The book is well-written and quite vivid in its portrayal of the times, court and characters. Catherine of Aragon gets a coverage rarely given to her in the much ritzier tales of Henry VIII, Anne Boleyn, Blood Mary, and Elizabeth I. There's a welcome richness of coverage - the scholar Erasmus, poets like Skelton, and wily figures like Thomas More and dukes of varying political smarts and ambitions. It gives a well-rounded picture of Henry VIII when he was just prince Henry.

The limitation is the subject himself. Henry VII isn't in the heroic mode or particularly interesting as a person or monarch.
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63 of 72 people found the following review helpful By P. B. Sharp TOP 500 REVIEWERVINE VOICE on January 25, 2012
Format: Hardcover Vine Customer Review of Free Product ( What's this? )
Henry's defeat of Richard III at Bosworth which ushered in the Tudor Era was not the coup of a Henry V but the crafty usurpation of the crown by a man who had only the tenuous claim to it. Henry was lucky: Richard's defeat was more due to the abandonment of his nobles on the battlefield than to any heroics on the part of Henry. The crown more or less fell in Henry's lap and although not a hero type, being much more sneaky than your average knight in shining armor, he wrenched the crown away from the Plantagenets and founded the Tudor Dynasty.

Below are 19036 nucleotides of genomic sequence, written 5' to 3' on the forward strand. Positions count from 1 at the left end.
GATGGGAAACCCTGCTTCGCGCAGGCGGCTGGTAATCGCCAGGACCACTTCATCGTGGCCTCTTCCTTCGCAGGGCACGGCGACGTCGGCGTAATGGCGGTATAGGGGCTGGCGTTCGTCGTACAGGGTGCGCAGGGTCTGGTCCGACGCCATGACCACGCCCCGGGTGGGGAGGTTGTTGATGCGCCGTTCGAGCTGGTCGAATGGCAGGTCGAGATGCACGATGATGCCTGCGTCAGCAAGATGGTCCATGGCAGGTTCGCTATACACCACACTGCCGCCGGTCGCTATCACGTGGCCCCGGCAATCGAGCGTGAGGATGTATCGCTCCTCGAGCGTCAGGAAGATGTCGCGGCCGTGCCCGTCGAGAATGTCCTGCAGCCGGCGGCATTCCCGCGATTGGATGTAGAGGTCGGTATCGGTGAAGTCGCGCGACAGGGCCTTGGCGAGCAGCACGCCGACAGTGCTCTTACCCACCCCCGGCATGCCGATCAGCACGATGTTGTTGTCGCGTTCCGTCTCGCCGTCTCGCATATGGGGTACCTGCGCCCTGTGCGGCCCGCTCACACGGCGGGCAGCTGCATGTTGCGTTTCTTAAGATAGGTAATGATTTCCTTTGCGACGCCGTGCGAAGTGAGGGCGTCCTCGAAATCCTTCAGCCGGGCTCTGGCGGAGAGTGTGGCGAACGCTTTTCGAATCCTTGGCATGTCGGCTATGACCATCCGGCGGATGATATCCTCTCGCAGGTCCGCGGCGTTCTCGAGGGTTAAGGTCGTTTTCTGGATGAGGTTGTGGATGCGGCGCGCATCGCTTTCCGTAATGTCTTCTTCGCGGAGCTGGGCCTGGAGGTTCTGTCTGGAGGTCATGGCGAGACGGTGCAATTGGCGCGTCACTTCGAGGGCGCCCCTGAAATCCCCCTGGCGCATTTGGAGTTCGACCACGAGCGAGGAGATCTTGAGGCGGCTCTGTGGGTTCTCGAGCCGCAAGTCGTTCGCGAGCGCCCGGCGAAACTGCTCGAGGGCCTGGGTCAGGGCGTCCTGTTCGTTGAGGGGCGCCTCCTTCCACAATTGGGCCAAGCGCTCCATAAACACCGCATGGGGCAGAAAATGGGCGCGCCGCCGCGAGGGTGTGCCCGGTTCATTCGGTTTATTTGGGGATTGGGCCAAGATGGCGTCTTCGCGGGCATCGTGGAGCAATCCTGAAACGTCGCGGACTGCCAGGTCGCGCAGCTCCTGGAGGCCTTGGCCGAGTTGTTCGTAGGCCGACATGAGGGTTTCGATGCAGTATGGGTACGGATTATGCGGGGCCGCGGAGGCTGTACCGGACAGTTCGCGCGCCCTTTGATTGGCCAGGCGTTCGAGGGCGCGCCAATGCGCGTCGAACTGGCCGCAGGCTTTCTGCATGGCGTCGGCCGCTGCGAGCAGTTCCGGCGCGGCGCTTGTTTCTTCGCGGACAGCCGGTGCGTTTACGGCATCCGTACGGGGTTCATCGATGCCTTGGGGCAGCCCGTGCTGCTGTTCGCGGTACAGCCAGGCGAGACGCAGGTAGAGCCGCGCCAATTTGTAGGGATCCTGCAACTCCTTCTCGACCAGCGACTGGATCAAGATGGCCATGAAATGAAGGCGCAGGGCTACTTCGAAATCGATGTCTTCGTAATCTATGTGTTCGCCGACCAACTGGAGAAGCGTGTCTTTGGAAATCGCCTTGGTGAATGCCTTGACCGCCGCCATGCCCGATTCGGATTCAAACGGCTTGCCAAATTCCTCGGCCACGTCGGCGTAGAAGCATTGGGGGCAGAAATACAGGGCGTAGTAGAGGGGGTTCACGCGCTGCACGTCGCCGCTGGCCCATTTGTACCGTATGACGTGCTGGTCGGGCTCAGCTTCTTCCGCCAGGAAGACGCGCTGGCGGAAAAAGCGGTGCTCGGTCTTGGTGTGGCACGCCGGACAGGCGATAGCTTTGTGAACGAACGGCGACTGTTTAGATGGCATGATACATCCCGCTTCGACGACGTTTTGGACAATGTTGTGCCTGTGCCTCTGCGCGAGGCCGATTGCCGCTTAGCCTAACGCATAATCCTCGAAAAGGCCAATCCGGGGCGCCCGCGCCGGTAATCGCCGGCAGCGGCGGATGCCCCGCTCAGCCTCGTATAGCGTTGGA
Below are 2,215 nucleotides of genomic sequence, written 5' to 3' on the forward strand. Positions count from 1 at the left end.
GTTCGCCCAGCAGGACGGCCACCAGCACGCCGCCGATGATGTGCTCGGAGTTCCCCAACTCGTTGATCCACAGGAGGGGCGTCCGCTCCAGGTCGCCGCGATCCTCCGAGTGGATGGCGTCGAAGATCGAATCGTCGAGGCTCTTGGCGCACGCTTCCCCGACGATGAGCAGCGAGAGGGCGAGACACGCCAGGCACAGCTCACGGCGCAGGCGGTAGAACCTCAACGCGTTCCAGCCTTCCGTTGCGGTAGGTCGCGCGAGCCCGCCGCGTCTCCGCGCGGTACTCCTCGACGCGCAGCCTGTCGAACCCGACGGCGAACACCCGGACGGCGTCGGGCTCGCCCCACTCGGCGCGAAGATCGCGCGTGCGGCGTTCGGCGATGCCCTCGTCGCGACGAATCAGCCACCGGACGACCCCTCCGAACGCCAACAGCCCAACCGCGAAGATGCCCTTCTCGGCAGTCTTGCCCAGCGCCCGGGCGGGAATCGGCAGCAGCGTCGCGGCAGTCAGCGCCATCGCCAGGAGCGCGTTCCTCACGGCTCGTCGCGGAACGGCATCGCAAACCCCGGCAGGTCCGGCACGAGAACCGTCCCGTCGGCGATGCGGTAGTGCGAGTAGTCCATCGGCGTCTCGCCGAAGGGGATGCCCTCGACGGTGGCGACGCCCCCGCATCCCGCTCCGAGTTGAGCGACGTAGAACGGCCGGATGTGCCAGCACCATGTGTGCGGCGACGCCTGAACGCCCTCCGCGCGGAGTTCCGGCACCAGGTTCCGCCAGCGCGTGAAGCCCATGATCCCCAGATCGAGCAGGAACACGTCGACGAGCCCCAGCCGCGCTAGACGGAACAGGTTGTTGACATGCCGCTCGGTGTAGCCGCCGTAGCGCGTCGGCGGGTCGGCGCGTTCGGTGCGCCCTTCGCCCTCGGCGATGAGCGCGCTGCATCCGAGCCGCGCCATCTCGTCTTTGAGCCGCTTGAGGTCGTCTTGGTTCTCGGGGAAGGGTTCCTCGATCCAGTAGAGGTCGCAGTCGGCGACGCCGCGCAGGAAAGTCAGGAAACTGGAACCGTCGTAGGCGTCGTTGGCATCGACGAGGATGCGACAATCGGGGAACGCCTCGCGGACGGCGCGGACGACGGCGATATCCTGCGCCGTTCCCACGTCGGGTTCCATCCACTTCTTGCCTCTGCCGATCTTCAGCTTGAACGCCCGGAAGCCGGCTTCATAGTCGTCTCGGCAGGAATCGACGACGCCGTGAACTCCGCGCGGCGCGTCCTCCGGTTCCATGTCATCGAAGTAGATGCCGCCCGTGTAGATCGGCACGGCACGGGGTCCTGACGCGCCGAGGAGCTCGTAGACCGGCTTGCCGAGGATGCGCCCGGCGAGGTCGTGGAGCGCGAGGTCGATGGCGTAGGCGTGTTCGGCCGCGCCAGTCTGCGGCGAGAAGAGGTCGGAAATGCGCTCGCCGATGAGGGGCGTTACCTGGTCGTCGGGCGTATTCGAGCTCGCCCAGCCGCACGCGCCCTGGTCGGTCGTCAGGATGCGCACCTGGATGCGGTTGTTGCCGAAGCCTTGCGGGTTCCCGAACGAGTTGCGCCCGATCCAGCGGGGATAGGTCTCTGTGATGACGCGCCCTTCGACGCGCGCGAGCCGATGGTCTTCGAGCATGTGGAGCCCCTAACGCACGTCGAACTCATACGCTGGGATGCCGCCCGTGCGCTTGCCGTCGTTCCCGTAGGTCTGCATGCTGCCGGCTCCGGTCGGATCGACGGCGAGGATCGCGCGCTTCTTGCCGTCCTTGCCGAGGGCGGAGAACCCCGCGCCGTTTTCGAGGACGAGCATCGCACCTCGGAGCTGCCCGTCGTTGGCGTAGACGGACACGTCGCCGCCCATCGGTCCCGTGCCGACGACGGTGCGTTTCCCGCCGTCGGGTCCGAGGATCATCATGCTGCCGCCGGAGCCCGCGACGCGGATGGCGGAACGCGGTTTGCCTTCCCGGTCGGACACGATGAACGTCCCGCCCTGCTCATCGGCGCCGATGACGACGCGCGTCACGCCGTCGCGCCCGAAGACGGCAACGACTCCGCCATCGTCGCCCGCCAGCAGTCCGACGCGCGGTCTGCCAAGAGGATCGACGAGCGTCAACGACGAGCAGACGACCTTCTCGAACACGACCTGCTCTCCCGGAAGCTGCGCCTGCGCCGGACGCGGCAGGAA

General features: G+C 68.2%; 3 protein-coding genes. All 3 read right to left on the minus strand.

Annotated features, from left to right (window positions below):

This fine biography begins with the winter of Henry who had sat on the throne for 16 years, keeping control over the fledgling Tudor monarchy with guile and avariciousness, a king who always guarded his back, who trusted nobody.

The portrait author Penn paints of the King may be as close to the real monarch as you can get. He had a sallow face, shoulder length dark hair and a cast in his left eye that made his gaze disconcerting, as one eye was looking at you, the other one wasn't. He also favored wearing black, not as an austere measure but because dyeing fabric black was very expensive and therefore suitably royal. He was thin and wiry but often ill and seldom ventured into the public eye.

When he married Elizabeth of York, the daughter of Edward IV, Henry combined the Houses of York and Lancaster, the white and red roses. But although the marriage ended the War of the Roses, England remained a land of treachery, intrigue and danger. As Henry sought to keep the governing reins securely in his hands, his rule " acquired the aspect of his character: paranoid, suspicious, controlling".